acquisition, please get in touch. Fill in the form at 

DAQ News Roundup

Welcome to our roundup of the data acquisition and 
control news.  If you would like to receive more 
timely DAQ news updates then grab our RSS newsfeed 
at  Read for notes
on how to display the live news on your own web site.

Virus targets Siemens control systems
   Dubbed Stuxnet and spread by devices plugged into 
   USB computer ports, a new virus targets process control 
   systems made by Siemens and is programmed to steal data 
   from them. Microsoft has issued an emergency patch for 
   the Windows Shortcut hole and Siemens offers advice at
   Source: cnet news

Sensing Wind Speed with Kites 
   Kites have a long history in meteorological research, 
   including being used to carry aloft sensors that 
   measure wind speed. However, because these sensors 
   were exposed to direct sunlight they were prone to 
   temperature errors that affected their accuracy.  Now 
   researchers have developed a way to use a kite itself 
   to measure wind speed: a ground-based strain gauge 
   monitors the tension in the kite's tether line.  That 
   line tension is linearly related to wind speed. 
   Source: American Institute of Physics

Warning system monitors lube oil on ships
   University researchers have developed a computerised 
   early-warning system which keeps the 'lifeblood' of a ship 
   flowing: lube oil. Until now, while ships engine rooms 
   have become automated, with sensor systems being put in 
   place to monitor temperature, pressure, fluid level and 
   flow monitoring - lube oil has remained a void in the 
   engine management system.
   Source: University of Sunderland

Comb System Detects Gas Impurities to Aid Semiconductor Manufacturing 
   Purity of ingredients is a constant concern for the 
   semiconductor industry, because a mere trace of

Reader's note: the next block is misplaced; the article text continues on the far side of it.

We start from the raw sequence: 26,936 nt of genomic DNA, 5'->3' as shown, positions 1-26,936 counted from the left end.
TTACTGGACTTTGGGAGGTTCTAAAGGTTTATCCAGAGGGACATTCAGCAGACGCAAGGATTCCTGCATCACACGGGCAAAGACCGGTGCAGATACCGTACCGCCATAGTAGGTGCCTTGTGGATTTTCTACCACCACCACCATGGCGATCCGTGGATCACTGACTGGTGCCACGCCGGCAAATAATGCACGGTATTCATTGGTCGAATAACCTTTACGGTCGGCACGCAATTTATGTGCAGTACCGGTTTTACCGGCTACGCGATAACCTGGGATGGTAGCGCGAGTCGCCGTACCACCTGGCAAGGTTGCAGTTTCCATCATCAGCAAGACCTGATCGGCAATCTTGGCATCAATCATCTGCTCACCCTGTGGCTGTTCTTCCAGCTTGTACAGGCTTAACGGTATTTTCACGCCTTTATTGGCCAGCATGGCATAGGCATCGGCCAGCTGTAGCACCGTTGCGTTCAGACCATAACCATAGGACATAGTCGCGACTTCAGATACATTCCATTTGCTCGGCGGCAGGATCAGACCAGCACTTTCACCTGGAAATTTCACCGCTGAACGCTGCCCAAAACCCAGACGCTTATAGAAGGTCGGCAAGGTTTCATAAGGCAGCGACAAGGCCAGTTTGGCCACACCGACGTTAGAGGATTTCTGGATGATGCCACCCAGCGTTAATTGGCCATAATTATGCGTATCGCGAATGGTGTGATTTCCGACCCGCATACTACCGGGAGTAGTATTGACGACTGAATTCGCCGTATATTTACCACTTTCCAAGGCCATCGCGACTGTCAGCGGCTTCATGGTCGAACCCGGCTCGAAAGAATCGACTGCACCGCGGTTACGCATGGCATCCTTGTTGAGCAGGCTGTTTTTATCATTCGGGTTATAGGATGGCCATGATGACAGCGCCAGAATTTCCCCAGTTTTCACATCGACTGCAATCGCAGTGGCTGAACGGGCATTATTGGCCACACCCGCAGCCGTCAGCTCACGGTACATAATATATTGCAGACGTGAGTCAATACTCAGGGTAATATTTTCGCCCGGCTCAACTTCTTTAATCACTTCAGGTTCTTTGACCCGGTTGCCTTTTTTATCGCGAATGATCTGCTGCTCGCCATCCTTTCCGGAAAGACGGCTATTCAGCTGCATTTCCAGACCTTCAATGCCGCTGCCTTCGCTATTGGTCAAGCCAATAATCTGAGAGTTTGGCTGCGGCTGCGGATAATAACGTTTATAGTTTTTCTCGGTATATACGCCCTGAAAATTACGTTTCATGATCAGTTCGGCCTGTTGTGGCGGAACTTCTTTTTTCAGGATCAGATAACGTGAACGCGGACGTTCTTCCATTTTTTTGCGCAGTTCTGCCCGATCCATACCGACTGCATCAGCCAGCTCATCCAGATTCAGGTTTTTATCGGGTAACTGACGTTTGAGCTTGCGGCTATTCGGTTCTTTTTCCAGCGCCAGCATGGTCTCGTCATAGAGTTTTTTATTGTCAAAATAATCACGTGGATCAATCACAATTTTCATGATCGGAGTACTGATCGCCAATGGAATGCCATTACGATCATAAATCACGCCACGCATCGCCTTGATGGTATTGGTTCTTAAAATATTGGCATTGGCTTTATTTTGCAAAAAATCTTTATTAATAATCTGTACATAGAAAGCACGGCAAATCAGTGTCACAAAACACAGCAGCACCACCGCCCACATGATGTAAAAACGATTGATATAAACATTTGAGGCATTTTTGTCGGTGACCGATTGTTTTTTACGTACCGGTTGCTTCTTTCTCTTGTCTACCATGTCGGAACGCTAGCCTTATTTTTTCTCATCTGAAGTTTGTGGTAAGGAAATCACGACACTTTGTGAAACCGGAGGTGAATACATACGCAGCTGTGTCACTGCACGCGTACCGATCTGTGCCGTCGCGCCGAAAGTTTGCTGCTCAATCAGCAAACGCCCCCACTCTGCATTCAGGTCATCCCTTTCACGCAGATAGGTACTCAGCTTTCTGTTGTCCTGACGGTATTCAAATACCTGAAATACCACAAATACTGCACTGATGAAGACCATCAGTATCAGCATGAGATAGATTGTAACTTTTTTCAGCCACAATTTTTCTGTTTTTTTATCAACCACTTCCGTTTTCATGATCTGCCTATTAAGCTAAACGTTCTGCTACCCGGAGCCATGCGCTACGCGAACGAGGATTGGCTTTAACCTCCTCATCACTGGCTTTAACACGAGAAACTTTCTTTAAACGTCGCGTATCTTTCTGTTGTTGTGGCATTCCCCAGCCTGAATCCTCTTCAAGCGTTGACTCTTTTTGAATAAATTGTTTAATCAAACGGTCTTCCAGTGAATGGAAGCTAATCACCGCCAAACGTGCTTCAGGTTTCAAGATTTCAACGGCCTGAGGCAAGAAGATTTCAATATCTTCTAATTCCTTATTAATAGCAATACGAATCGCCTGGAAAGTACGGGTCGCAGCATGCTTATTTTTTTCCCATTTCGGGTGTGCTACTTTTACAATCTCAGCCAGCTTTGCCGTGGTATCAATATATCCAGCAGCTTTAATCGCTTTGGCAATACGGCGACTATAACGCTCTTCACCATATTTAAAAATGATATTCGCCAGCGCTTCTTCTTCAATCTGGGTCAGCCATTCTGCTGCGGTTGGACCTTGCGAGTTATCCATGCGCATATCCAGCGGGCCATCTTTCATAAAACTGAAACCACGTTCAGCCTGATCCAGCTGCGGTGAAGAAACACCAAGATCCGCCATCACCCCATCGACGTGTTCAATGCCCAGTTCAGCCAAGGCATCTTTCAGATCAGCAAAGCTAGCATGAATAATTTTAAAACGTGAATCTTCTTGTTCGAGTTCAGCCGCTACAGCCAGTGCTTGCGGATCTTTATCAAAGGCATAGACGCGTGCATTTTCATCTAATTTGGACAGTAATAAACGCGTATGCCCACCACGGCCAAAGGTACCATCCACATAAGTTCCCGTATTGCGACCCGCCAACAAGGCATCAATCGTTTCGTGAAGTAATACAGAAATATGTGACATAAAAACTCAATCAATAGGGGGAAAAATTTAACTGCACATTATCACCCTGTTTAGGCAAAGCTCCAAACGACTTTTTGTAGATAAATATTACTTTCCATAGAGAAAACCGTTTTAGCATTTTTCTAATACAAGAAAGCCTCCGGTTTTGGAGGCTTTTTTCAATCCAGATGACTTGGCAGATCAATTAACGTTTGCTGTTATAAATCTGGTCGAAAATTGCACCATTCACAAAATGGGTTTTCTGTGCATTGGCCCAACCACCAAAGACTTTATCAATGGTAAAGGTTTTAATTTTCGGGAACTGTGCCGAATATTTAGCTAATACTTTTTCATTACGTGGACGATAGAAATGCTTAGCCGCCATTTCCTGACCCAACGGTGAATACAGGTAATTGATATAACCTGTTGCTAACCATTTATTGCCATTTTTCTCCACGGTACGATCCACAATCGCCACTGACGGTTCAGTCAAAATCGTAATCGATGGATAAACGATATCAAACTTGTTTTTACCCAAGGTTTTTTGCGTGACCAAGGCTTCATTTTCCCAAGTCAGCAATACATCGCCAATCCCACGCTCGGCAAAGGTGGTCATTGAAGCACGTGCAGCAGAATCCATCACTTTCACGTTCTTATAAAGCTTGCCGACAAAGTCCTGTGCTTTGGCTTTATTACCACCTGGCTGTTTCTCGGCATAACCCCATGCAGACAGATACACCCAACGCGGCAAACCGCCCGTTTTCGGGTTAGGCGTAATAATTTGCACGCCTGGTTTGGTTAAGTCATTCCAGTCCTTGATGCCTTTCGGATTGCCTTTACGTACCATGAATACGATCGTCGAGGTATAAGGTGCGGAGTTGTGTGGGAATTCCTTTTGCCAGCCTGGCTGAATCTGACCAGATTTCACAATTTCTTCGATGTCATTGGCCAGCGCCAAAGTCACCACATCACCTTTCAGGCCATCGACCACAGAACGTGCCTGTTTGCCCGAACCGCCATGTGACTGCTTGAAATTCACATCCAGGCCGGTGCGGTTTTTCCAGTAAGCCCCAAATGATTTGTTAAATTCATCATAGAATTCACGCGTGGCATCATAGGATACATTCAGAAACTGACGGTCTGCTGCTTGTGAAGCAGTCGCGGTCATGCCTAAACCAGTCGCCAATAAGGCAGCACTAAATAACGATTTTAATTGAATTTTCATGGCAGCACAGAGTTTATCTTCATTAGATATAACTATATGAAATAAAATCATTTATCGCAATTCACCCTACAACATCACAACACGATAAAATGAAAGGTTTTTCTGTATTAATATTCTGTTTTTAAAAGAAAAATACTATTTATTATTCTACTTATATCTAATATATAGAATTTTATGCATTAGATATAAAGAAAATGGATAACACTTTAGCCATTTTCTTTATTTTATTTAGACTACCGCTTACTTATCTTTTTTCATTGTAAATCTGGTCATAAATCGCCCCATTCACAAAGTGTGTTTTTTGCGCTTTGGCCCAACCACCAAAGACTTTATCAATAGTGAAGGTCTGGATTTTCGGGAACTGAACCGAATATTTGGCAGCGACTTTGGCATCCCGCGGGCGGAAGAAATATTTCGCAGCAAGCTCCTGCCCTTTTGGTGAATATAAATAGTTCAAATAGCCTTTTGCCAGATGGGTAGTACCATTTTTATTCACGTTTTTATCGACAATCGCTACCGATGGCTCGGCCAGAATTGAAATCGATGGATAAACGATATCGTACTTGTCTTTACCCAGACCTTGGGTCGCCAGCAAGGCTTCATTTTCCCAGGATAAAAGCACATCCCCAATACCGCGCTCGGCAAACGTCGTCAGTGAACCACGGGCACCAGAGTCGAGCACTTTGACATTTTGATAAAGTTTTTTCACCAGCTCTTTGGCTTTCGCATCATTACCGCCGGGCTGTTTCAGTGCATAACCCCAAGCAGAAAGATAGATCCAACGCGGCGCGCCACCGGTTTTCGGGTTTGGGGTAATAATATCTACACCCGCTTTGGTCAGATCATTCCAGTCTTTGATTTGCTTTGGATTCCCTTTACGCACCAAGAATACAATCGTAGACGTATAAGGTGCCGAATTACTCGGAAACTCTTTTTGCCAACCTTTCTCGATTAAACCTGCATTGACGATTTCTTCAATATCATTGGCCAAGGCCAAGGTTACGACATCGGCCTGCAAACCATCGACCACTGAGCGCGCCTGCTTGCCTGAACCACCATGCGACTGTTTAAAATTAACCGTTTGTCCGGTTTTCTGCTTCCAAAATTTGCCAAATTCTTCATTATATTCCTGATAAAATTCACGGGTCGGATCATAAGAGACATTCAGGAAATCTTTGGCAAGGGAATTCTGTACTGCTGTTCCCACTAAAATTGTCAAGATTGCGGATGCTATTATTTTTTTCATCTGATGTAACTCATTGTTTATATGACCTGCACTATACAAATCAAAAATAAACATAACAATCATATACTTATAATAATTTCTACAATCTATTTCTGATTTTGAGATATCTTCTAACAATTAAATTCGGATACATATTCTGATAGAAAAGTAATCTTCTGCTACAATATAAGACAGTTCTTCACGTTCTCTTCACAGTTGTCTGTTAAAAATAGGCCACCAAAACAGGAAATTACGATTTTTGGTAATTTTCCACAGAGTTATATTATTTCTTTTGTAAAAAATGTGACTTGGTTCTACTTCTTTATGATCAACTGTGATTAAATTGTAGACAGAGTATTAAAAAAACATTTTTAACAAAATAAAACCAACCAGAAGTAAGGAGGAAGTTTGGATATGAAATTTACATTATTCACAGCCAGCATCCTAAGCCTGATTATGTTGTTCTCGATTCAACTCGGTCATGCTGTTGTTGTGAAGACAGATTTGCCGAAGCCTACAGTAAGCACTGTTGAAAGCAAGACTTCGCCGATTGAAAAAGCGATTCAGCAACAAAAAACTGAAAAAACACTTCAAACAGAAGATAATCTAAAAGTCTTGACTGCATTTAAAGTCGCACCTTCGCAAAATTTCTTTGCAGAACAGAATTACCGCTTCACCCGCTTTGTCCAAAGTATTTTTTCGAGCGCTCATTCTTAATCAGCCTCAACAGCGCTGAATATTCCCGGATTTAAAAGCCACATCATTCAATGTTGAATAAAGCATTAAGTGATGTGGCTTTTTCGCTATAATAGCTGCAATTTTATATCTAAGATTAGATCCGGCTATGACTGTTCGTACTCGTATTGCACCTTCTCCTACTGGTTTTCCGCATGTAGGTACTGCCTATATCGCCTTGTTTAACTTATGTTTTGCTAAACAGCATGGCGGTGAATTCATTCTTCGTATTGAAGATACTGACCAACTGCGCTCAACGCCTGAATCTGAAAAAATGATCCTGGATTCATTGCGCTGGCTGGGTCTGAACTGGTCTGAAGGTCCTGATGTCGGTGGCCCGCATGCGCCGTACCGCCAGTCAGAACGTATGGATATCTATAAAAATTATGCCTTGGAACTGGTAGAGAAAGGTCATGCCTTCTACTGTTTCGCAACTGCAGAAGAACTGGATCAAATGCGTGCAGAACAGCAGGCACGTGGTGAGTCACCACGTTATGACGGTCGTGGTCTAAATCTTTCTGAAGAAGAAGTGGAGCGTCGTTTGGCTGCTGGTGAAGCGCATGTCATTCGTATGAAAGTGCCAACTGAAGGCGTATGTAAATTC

contaminants can damage or ruin devices. In a step toward 
   solving a long-standing problem in semiconductor 
   manufacturing, scientists have used their version of a 
   "fine-toothed comb" to detect minute traces of contaminant 
   molecules in the arsine gas used to make a variety of 
   photonics devices.
   Souce: NIST

Handset Motion Sensor Market to Grow
   ARCchart are predicting that the market for 
   accelerometers, gyroscopes, magnetometers and pressure 
   sensors will exceed $1 billion by 2014 as they are 
   incorporated into phone handsets. Accelerometers are 
   expected to see the greatest device penetration, with 
   55% of phones containing them by 2014. Penetration in 
   smartphones will be substantially higher - 60% of 
   these devices are expected to have a gyroscope in 
   five years time. 
   Source: ARCchart

* Copyright Windmill Software Ltd
* Reprinting permitted with this notice included
* For more articles see

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An archive of previous issues is at
and an index of articles at

Windmill Software Ltd, PO Box 58, North District Office,
Manchester, M8 8QR, UK
Telephone: +44 (0)161 833 2782
Facsimile: +44 (0)161 833 2190
E-mail: [email protected]